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February 1956

Talking with Patients.

AMA Arch Intern Med. 1956;97(2):265. doi:10.1001/archinte.1956.00250200141021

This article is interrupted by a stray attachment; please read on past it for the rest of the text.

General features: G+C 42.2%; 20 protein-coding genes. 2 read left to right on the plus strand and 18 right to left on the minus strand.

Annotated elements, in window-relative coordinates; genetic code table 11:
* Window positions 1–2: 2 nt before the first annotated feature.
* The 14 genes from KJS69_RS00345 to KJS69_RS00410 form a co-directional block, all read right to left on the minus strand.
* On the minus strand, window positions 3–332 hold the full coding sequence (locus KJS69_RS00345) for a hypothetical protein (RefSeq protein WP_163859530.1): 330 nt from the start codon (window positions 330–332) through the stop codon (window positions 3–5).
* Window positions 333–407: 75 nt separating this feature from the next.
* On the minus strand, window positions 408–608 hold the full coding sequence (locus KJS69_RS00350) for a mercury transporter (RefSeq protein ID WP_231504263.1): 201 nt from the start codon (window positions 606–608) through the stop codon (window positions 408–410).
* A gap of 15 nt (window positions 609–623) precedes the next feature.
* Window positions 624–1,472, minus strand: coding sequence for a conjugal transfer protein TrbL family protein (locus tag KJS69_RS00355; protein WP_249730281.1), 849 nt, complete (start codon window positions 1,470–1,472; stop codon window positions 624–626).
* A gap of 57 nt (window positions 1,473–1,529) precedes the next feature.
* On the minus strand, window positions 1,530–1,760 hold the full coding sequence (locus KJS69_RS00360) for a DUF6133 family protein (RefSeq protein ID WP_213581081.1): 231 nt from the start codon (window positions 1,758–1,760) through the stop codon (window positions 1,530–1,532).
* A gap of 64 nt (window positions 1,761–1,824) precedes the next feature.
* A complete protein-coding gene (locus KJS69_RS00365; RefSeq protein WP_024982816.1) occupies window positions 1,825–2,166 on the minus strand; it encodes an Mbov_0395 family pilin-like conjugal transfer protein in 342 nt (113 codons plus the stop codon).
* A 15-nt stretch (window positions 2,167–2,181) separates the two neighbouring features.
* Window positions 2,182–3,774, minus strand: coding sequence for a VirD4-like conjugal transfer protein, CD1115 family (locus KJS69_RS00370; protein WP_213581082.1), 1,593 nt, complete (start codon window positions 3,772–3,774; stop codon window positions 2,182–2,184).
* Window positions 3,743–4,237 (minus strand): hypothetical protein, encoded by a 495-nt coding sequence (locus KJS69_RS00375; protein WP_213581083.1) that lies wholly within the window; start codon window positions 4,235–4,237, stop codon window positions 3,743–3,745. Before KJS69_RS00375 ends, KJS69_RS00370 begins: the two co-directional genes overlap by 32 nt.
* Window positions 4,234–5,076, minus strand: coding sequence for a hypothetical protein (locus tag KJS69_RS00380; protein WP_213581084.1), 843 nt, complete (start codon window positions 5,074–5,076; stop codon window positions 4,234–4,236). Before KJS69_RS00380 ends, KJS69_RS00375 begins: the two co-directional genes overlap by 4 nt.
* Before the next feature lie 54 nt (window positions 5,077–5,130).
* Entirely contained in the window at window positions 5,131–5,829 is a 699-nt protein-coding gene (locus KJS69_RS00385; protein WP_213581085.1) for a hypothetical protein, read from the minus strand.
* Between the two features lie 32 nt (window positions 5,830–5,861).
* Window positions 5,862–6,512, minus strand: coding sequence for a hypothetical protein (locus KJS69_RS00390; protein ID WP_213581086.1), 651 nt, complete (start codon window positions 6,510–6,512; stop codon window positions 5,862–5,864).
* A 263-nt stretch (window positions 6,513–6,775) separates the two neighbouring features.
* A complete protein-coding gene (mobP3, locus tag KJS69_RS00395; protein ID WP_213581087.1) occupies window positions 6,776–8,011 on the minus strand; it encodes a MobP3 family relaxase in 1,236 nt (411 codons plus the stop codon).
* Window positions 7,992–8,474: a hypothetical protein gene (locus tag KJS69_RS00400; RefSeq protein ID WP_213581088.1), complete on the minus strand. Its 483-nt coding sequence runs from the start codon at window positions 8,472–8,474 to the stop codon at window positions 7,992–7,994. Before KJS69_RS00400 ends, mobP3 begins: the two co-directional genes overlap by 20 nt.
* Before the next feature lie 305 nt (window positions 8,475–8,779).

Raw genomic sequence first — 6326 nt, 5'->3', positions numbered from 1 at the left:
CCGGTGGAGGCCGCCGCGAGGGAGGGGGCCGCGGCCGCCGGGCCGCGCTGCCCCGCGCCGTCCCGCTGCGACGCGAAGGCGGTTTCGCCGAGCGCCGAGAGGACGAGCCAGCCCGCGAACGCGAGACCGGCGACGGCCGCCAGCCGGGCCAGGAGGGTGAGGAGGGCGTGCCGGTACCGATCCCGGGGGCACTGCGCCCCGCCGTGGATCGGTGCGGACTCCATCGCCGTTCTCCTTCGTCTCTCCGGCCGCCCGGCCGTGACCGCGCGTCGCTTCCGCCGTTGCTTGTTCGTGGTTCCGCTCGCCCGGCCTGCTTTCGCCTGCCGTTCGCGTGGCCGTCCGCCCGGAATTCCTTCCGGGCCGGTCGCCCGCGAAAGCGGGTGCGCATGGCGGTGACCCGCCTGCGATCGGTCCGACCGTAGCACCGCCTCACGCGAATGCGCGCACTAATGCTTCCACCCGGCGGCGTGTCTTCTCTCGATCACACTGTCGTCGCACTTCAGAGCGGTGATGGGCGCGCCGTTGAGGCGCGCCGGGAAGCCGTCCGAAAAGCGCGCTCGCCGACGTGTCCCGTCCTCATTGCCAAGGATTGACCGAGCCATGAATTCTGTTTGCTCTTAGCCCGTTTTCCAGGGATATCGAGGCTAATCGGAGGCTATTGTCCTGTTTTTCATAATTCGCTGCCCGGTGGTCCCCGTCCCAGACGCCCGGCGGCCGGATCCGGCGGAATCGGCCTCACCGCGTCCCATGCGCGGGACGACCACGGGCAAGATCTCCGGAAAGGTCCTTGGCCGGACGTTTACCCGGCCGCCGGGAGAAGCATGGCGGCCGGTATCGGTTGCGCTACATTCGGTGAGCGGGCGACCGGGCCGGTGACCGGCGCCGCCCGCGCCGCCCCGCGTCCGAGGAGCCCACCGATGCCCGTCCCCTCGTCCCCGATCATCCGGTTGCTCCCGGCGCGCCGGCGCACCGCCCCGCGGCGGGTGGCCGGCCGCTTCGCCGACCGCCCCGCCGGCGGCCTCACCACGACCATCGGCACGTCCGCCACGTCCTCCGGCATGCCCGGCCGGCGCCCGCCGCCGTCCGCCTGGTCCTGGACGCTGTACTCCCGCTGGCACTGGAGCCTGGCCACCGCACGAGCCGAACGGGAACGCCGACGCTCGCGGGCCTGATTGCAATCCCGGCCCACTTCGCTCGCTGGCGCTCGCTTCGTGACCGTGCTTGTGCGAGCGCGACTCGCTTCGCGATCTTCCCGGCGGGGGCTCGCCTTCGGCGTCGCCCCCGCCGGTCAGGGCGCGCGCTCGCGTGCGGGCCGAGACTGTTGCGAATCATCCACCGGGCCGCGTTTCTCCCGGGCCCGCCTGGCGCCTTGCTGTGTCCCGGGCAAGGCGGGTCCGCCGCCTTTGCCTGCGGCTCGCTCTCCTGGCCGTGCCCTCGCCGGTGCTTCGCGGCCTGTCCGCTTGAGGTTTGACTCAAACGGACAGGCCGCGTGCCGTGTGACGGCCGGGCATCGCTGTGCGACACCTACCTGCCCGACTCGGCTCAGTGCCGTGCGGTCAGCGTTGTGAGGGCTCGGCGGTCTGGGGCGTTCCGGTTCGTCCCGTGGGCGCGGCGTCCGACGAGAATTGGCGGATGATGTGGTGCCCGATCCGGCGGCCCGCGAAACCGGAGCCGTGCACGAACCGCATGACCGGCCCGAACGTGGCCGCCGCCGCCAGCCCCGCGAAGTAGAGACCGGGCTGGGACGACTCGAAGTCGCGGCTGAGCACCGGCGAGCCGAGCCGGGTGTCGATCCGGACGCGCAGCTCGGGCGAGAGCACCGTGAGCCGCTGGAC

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I confess I opened this book, "Talking with Patients," with much misgiving because so many books of this kind treat the reader as though he were intellectually on the level of a high-grade moron and make resounding pontifications about the obvious. This is no such book. First, it separates patients into two groups, children and adults, and further divides children by ages, pointing out the remarkable language and speech differences that children of different ages exhibit, particularly in terms of their reactions and responses to the inquiries of physicians. Perhaps the theme of this book is best stated by the author who says "Any patient who comes to a doctor, for whatever reason, deserves to be looked at with the broadest kind of vision. One must place all his sense organs at the disposal of the patient and must set his mind ready to receive the telltale messages that emanate

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